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Separate Non-Responsive Mobile Sites vs Responsive Websites

Why are Mobile Sites Important?

When it comes to traffic on your website, as much as two-thirds of visitors now come from mobile searches, such as those made from smartphones and tablets. Unfortunately, over half of mobile users will reportedly back out of a website for a variety of reasons, including: A) the website does not have a mobile version of the site, and B) the mobile site contains content bugs that make it difficult to use on a specific mobile device.

Common Pitfalls

Many times mobile user issues happen to select, rarely used devices. This is especially true of mobile devices and tablets from small or new companies. The issues these devices experience can be caused by several things. If you try to create a mobile site from scratch, or by not using the proper technique, this can lead to problems. Additionally, creating a mobile-friendly site without field testing its mobile performance can lead to unforeseen issues. Below we’ll look at the difference between a mobile site that is separate from the main website (bbc.com vs m.bbc.com) and a responsive website that has a single version that can run on any device without a mobile redirect.

What is a Mobile-Friendly Responsive Website?

Sometimes the best way to accommodate all of the different types of mobile devices is to use a responsive website. Some templates, such as those from Bootstrap, and increasingly those from WordPress developers, have built in responsive features. A responsive website will automatically shrink and/or rearrange content to display the website to users in the most effective manner. This means that when someone visits your website from their phone, tablet, or laptop, your website will automatically adjust so that the content fits their screen appropriately.

Advantages of a Mobile-Friendly Responsive Website

While separate non-responsive websites are still used, many site owners are converting to mobile responsive sites. There are multiple advantages to using a mobile responsive website, including:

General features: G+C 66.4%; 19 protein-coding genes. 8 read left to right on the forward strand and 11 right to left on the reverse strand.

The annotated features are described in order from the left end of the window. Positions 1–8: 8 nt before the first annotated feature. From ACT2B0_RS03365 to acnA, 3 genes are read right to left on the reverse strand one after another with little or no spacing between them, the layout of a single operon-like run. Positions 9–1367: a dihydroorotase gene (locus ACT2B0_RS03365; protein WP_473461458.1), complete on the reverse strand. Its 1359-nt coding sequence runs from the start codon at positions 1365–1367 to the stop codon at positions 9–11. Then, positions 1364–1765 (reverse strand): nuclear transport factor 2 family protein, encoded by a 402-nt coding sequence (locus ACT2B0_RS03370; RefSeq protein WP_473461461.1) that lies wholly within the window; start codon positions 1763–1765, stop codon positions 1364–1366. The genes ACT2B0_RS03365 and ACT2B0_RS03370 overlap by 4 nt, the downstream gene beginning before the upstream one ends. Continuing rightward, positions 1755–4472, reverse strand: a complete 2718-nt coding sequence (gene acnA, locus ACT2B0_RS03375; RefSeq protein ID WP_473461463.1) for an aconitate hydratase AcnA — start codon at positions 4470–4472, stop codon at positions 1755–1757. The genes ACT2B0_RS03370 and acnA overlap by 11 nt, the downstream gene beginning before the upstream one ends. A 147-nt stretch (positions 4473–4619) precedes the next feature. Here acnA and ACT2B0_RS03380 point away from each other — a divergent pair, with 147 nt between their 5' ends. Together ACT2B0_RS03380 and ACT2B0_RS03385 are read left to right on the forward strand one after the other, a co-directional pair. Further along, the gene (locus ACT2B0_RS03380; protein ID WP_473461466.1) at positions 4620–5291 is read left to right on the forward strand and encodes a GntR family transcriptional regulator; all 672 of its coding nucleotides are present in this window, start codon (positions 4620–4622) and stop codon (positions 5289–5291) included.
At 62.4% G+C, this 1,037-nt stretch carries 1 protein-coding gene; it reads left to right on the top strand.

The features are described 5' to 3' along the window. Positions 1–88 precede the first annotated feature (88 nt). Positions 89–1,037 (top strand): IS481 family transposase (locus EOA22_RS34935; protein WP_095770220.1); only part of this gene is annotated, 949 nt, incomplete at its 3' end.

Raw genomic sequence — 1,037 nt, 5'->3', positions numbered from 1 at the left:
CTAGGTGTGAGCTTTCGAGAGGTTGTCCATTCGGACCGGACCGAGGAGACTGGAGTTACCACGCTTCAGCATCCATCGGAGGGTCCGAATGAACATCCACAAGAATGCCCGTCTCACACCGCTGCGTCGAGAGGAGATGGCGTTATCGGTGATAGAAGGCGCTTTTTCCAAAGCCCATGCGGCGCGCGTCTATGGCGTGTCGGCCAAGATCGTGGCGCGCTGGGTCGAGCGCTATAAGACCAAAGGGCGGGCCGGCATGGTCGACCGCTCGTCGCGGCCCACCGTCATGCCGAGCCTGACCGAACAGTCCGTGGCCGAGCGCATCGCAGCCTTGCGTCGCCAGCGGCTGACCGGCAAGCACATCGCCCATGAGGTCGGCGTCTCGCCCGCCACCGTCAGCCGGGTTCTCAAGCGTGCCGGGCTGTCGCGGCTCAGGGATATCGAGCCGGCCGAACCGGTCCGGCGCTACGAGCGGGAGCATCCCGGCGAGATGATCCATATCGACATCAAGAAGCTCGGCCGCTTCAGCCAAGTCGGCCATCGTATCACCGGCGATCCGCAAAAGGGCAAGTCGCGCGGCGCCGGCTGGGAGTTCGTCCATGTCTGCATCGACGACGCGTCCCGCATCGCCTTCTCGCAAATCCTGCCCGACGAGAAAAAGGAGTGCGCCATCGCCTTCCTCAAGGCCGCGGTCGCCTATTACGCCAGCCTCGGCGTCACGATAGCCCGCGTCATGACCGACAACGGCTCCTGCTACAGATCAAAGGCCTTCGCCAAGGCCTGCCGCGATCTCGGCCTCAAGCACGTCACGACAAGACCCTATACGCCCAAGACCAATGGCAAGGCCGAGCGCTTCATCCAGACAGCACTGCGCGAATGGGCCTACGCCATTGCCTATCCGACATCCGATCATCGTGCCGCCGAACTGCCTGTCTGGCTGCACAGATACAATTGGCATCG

Adaptability: Mobile responsive sites use percentages to determine what size adjustments to make to the website, instead of manually set sizes. Because of this, responsive websites can adapt to fit almost any device’s screen size without modification.

Zoom: Mobile responsive sites also allow users to zoom in for a mobile serving version, or to zoom out for the traditional desktop version. Chrome currently has an option for visitors to view a site in desktop mode on a mobile device, but most site visitors do not use this feature.

Styling: Another advantage of mobile responsive sites is that they automatically work with most page content, such as images, text, and page design. This ensures that the content you put on the page will be what users view when they open the website on a mobile device.

In our next article we will look at tips on how to give users the best experience for both mobile responsive websites and non-responsive separate sites. For more information on making your website mobile-friendly, contact tekRESCUE, a Web Design and SEO company in San Marcos, TX, to speak to a technology professional.

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